Skip to main content

Going through my old school papers

I left school in 2011, and I graduated from university in 2014. When I was done, I had six plastic crates full of paper – exercise books, worksheets, school newsletters – everything I’d accumulated over nearly two decades of education. It was a lot. 🤯

I’m trying to reduce this to a more manageable size. There’s some stuff I definitely want to keep – letters, handwritten notes, major bits of work – but there’s a lot of stuff I’m never going to look at again, which can be safely recycled.

For example, I had over thirty maths exercise books, which are very repetitive and pretty meaningless without the accompanying textbook. I’ve kept one or two representative examples, but I definitely don’t need all of them.

To be on the safe side, I’ve been scanning and digitising as I go, so I have digital copies of everything I’ve thrown away.

A photo of my scanning setup. I have a plastic box full of exercise books and papers, and next to it a small document-feed scanner. Behind them both is a big monitor, which has the scanning software and some of the already-scanned documents onscreen.

It’s taken a while and there’s still more I could digitise and recycle, but I’ve substantially reduced the pile. To give you an idea of scale, I’ve created about 500 PDFs, which have over 15,000 pages. I’ve recycled kilograms and kilograms of paper. (Don’t ask me how many sheets that is.)

What used to be six large crates is now four small boxes.

I’m not sure anybody needs to digitise their old school work; I know lots of people who threw it all in the bin without thinking, and I don’t think they’ve suffered for doing so. It’s taken multiple years to get this far, and there’s still more to do – but I am glad I’ve done it.

One of the benefits of downsizing is that what’s left is all meaningful, personal stuff. I can reach into my boxes, and anything I pull out feels special. A letter from an old friend. A mention in the school paper. An essay I enjoyed writing. I’d never have found these in the plastic crates, because there was too much other stuff to sift through, but now I can go through and enjoy the best bits.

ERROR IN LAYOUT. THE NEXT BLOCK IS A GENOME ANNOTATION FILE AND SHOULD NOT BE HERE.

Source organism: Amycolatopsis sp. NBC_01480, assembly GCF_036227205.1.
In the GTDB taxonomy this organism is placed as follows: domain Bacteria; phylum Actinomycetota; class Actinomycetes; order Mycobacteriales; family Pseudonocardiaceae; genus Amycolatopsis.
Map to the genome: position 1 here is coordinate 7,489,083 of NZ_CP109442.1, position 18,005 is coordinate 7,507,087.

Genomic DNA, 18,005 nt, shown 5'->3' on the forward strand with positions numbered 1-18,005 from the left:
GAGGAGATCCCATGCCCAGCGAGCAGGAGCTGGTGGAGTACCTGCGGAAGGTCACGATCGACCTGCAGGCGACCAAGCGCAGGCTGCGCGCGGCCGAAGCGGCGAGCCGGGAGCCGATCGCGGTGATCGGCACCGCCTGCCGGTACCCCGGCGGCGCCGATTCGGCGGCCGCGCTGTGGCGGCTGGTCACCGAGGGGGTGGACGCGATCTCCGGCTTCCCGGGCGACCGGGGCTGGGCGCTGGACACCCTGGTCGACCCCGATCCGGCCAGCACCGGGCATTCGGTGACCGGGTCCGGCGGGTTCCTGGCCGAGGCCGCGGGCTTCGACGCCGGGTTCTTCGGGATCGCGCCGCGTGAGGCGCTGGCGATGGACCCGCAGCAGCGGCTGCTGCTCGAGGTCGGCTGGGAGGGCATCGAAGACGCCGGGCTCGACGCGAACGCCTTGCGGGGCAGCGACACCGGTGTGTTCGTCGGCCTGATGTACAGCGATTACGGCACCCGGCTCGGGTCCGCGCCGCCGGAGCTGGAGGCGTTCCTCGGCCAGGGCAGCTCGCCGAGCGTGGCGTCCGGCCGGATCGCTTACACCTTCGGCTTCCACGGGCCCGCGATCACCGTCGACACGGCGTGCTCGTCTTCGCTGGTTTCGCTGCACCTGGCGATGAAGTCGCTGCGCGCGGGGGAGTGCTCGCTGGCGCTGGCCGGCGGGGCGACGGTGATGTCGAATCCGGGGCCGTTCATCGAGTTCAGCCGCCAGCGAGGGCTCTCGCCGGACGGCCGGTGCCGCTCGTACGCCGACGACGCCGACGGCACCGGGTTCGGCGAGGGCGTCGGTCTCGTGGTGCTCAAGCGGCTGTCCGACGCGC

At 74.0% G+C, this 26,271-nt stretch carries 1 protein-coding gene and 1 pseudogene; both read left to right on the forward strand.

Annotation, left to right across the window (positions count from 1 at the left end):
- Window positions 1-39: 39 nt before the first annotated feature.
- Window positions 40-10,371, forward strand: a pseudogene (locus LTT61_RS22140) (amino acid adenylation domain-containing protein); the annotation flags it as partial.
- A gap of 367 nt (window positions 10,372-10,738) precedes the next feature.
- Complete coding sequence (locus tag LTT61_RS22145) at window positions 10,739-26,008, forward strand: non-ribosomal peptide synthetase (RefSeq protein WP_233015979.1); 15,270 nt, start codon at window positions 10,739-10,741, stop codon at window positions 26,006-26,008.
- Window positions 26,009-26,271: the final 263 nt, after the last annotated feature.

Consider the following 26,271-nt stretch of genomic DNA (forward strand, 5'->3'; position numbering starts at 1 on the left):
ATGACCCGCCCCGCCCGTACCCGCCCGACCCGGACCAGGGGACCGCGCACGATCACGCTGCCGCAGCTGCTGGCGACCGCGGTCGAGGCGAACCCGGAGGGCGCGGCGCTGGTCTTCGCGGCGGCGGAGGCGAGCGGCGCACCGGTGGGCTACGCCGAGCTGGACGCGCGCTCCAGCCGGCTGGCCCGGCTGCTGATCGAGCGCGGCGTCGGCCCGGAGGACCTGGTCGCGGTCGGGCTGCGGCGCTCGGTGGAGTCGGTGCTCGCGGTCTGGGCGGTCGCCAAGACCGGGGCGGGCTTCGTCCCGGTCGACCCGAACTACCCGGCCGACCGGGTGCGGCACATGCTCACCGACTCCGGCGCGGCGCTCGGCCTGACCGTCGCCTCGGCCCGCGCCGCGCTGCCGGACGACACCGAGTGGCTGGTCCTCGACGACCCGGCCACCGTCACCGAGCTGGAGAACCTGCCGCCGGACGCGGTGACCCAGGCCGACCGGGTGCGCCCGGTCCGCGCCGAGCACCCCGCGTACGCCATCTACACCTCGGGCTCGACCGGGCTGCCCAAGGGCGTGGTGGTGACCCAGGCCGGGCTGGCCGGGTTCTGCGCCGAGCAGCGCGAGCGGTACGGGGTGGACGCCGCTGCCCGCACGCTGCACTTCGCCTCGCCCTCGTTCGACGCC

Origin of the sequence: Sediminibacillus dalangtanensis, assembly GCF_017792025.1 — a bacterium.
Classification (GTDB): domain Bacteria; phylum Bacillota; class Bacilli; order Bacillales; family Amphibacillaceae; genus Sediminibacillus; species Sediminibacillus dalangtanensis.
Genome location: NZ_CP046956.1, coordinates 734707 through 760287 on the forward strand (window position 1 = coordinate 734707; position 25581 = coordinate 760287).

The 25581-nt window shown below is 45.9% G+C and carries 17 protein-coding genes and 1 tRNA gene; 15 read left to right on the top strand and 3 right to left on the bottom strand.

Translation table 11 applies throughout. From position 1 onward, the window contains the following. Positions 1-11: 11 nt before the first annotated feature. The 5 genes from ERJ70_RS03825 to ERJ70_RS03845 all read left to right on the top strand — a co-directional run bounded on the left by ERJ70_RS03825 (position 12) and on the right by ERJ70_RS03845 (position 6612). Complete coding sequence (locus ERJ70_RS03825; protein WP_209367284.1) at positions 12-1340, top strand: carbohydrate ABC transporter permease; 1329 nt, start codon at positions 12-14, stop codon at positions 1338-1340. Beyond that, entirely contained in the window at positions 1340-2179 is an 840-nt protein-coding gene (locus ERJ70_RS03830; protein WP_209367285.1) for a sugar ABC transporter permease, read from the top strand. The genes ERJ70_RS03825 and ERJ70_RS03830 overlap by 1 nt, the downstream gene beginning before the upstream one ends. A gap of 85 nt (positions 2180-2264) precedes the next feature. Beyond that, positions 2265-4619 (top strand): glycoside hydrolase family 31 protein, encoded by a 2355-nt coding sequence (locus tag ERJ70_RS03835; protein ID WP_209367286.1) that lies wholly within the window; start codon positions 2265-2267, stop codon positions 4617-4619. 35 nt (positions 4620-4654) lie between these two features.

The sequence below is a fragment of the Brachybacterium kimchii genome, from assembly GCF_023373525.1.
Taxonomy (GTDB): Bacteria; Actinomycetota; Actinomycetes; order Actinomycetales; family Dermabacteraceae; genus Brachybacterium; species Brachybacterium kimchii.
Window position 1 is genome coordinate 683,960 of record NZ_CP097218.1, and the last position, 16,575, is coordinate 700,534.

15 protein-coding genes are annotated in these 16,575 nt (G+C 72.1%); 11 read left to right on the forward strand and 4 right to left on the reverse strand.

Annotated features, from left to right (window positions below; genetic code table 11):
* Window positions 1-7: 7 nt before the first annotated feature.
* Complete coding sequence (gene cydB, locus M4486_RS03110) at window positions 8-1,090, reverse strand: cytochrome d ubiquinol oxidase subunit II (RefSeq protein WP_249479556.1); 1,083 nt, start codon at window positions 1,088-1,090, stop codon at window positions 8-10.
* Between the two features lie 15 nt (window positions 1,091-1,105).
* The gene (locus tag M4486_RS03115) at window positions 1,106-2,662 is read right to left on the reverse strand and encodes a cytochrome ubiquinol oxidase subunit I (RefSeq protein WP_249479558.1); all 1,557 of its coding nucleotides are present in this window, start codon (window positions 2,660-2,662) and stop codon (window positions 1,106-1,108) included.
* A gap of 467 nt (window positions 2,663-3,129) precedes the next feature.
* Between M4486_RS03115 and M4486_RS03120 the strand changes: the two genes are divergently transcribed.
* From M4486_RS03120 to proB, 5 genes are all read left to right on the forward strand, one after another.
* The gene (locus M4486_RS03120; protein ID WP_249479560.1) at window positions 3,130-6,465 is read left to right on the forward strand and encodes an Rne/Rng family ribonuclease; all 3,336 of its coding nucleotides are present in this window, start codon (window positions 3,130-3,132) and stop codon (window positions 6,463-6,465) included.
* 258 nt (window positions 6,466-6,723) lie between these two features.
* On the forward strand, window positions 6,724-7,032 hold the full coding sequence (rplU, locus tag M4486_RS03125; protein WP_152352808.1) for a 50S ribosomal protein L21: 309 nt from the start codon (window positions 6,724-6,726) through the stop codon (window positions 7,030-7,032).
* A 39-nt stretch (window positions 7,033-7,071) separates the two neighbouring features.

What’s left is all pretty personal, and it’s hard to pick out anything I want to share with the Internet – but here’s a very small sample:

A collection of a few papers, including a purple exercise book, a blue workbook, a small book with some handwritten numbers, and a newspaper clipping about a chess club.

Because digitising meant going through every page, I also found small notes and nuggets that I’d never otherwise have found. I had an old debating handbook which seemed completely impersonal and mass-printed; I was going to recycle it, but I decide to digitise it first. This was a good choice, because inside I found a superb annotation:

The heading 'Argumentation (SEXI)' with a hand-drawn arrow 'This is Alex'

I laughed quite hard when I read this, and I’m pretty sure I know who wrote it. What a compliment! (I found this page while single on Valentine’s Day, and it was a nice ego boost, because I’m pretty sure it still works today.)

In the same box I found the signed cast from when I broke my wrist on a school ice skating trip. Apparently red was my favourite colour then, and it still is:

A red cast for a broken arm, cut down the middle, with signatures written on the side in black sharpie.

I should probably have thrown this away years ago, but now I’ve kept it so long I feel bad getting rid of it. Any smell or odour has long since dried up, so it’s going back in the box for now.